Dismissal Law in the United States: The Past and Present of At-Will Employment

Source: Katherine V.W. Stone, UCLA School of Law, Law-Econ Research Paper No. 09-03, February 19, 2009

From the abstract:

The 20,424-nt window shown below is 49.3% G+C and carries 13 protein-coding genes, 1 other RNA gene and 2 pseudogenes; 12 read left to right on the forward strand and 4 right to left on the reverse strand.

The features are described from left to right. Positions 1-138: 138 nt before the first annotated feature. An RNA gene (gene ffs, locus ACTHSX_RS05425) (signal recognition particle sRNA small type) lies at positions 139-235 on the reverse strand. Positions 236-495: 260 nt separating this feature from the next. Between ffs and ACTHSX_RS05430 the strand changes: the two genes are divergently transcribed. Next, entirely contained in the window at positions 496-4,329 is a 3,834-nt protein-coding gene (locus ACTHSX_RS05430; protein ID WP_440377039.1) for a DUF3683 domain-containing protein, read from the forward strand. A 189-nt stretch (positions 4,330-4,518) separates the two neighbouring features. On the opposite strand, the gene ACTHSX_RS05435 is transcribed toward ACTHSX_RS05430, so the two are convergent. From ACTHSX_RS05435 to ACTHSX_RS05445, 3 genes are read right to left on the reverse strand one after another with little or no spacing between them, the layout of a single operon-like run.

This article, written for the International Collaborative Project on Social Europe, discusses the contract of employment in the United States, focusing on developments in the employment at will doctrine and the state of dismissal protection. This article begins by noting that in the employment area, there is a particularly wide disjunction between the law as it is written and articulated by judges, and the actual practice of labor relations. The author argues that in the area of dismissal, both the law on the books and the law in action are in flux at the present time. Moreover, she demonstrates that although each is changing, they are both changing in opposite directions. Some recent judicial developments involve the imposition of terms and on-going obligations on the heretofore at-will relationship, thereby transforming the at-will employment contract into a contract with some fixed rights and obligations. However, at the same time, there have been changes in human resource practices by which firms have repudiated long-term attachment, embraced a free agency model of employment, and sought to change employee expectations of job security. The article concludes with some observations about how courts might bridge these two opposing trends.

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